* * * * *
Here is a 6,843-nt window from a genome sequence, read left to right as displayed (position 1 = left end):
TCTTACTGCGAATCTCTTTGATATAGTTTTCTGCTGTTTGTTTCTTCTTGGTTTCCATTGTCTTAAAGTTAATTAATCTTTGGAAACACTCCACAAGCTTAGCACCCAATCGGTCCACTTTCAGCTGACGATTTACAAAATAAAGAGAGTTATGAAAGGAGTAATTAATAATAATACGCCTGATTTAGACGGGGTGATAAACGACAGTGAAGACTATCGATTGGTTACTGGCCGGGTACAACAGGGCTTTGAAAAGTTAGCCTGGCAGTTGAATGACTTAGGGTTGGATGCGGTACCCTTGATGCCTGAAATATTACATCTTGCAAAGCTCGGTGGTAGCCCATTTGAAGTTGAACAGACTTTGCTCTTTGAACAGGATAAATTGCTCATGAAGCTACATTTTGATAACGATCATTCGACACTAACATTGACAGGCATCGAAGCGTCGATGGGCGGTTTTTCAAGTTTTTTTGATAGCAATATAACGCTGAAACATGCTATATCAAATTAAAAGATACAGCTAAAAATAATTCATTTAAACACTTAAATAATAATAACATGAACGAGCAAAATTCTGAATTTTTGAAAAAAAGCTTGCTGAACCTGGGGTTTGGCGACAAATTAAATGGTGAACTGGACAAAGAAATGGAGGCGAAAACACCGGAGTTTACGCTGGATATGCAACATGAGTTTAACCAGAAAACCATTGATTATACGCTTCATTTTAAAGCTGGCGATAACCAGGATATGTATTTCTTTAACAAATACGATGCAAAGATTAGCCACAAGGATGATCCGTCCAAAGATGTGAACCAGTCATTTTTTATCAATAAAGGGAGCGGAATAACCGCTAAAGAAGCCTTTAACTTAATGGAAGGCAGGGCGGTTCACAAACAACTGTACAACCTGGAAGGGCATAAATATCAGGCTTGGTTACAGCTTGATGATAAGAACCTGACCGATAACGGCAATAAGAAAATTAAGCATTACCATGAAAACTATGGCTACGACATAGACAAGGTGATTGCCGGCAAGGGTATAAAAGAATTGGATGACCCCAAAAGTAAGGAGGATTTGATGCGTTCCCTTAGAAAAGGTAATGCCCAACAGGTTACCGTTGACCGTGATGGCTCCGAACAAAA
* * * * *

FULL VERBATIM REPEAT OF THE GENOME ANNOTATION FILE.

Here is a 6,843-nt window from a genome sequence, read left to right as displayed (position 1 = left end):
TCTTACTGCGAATCTCTTTGATATAGTTTTCTGCTGTTTGTTTCTTCTTGGTTTCCATTGTCTTAAAGTTAATTAATCTTTGGAAACACTCCACAAGCTTAGCACCCAATCGGTCCACTTTCAGCTGACGATTTACAAAATAAAGAGAGTTATGAAAGGAGTAATTAATAATAATACGCCTGATTTAGACGGGGTGATAAACGACAGTGAAGACTATCGATTGGTTACTGGCCGGGTACAACAGGGCTTTGAAAAGTTAGCCTGGCAGTTGAATGACTTAGGGTTGGATGCGGTACCCTTGATGCCTGAAATATTACATCTTGCAAAGCTCGGTGGTAGCCCATTTGAAGTTGAACAGACTTTGCTCTTTGAACAGGATAAATTGCTCATGAAGCTACATTTTGATAACGATCATTCGACACTAACATTGACAGGCATCGAAGCGTCGATGGGCGGTTTTTCAAGTTTTTTTGATAGCAATATAACGCTGAAACATGCTATATCAAATTAAAAGATACAGCTAAAAATAATTCATTTAAACACTTAAATAATAATAACATGAACGAGCAAAATTCTGAATTTTTGAAAAAAAGCTTGCTGAACCTGGGGTTTGGCGACAAATTAAATGGTGAACTGGACAAAGAAATGGAGGCGAAAACACCGGAGTTTACGCTGGATATGCAACATGAGTTTAACCAGAAAACCATTGATTATACGCTTCATTTTAAAGCTGGCGATAACCAGGATATGTATTTCTTTAACAAATACGATGCAAAGATTAGCCACAAGGATGATCCGTCCAAAGATGTGAACCAGTCATTTTTTATCAATAAAGGGAGCGGAATAACCGCTAAAGAAGCCTTTAACTTAATGGAAGGCAGGGCGGTTCACAAACAACTGTACAACCTGGAAGGGCATAAATATCAGGCTTGGTTACAGCTTGATGATAAGAACCTGACCGATAACGGCAATAAGAAAATTAAGCATTACCATGAAAACTATGGCTACGACATAGACAAGGTGATTGCCGGCAAGGGTATAAAAGAATTGGATGACCCCAAAAGTAAGGAGGATTTGATGCGTTCCCTTAGAAAAGGTAATGCCCAACAGGTTACCGTTGACCGTGATGGCTCCGAACAAAA